Men’s beards obscure true purpose of dog study
It’s hard to say which one’s hairier: the man or the dog.
But we do know which one’s got more germs in his fur.
That’s thanks to a recent study by European researchers that only distantly had anything to do with beards and everything to do with dogs and magnetic resonance imaging (MRI) scanners.
That study produced an unintended finding: Men carry more germs in their beards than dogs do in their fur.
The researchers reached this conclusion after taking specimens from the beards of 18 men and from 30 dogs and comparing the bacterial loads of each.
That study generated a lot of light-hearted news stories that missed the actual point of the study—which was to determine if it would be hygienic to evaluate dogs and humans in the same MRI scanner. More specifically, in MRI scanners used in human hospitals.
Most veterinary hospitals don’t have a dedicated MRI scanner due to the costs involved. So, the researchers’ objective was to find out if it would make economic sense to have dogs who required an MRI scan to get one at a nearby human hospital, assuming there was no other veterinary or specialty hospital that did have one nearby.
And the reason they undertook the study was to see if hygiene would be a problem. They note that people are afraid they’ll catch a disease if they share a scanner with dogs. Meanwhile, studies have shown that we share bacteria with our canine companions anyway, regardless of whether we share scanners.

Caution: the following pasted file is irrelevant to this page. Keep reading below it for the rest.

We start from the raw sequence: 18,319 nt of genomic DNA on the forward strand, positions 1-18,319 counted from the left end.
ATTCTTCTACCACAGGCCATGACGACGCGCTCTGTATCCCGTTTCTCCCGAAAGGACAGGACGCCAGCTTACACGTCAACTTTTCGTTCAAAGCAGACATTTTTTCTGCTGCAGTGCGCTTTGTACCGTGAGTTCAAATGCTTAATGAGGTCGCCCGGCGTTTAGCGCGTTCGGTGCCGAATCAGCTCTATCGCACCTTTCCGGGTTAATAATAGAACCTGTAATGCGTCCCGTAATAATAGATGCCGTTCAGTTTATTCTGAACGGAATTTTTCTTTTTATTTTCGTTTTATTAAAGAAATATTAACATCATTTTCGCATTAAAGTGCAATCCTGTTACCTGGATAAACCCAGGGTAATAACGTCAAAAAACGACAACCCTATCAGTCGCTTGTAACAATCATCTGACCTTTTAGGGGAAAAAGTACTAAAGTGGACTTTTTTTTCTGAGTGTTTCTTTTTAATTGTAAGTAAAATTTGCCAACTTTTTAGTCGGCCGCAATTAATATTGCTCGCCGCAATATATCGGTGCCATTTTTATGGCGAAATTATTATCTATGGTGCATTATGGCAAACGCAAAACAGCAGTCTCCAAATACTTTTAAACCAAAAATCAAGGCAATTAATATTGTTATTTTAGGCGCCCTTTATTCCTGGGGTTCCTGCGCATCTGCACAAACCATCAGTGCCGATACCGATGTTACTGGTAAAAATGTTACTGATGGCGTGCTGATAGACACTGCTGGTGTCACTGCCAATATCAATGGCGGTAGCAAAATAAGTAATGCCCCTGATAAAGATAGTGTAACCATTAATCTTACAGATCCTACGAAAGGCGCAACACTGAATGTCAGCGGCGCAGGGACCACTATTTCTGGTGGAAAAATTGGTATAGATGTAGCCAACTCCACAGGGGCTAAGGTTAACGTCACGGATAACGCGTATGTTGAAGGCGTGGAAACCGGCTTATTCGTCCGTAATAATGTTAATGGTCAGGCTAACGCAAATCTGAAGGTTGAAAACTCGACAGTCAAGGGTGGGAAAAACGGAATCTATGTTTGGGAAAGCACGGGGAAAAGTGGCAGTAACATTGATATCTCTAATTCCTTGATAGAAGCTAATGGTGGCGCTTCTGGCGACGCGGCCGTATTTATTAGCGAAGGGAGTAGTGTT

Most of the news stories about the study glossed over that part and focused on this part:
The researchers found a significantly higher bacterial load in the specimens taken from men’s beards compared with the specimens taken from the dogs’ fur. All 18 men showed high microbial counts, while only 23 out of 30 dogs showed high microbial counts. The remaining 7 dogs showed moderate microbial counts.
And here’s the finding that generated all those headlines: Human-pathogenic microorganisms were more frequently found in human beards (7 out of the 18 men) than in dog fur (4 out of the 30 dogs).
The media’s most popular conclusion: Men are a bunch of dirty dogs—only dirtier.
Researchers’ conclusion: Dogs are no risk to humans if they use the same MRI scanner.
The researchers also noted that difference in the number of human-pathogenic microorganisms between bearded men and dogs had no statistical significance.
But calling attention to the actual science involved would pretty much kill the joke.
Oh, and the researchers also note that MRI scanners actually tend to be disinfected after scanning dogs, leaving the device potentially more hygienic than after a human been in there.
Insert your own ironic tagline here.
Photo credit: © iStock/ParkerDeen